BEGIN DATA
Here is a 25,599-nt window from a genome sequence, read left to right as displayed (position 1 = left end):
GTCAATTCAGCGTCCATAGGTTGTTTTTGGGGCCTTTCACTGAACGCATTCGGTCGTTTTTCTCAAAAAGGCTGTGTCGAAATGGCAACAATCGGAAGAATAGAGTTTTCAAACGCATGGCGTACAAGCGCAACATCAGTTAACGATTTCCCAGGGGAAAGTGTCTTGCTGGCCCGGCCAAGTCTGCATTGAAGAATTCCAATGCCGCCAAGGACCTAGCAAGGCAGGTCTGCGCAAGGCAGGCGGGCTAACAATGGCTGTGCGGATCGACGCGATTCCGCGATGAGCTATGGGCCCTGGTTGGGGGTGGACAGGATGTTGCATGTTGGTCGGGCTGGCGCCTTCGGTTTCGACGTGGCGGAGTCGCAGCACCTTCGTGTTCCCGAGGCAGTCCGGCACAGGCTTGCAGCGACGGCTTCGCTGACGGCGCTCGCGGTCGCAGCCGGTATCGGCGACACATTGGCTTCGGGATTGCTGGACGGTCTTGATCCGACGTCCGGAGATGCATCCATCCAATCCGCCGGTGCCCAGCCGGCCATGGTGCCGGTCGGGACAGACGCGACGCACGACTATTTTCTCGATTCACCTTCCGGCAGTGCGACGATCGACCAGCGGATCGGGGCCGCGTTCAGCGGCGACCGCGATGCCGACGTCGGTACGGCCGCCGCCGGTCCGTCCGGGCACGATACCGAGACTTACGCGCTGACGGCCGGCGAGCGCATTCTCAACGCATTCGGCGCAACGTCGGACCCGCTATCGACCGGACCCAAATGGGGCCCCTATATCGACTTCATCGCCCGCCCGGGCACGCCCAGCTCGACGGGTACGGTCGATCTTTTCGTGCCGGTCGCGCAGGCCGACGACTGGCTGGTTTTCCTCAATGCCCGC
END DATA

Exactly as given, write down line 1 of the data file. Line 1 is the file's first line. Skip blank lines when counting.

Here is a 25,599-nt window from a genome sequence, read left to right as displayed (position 1 = left end):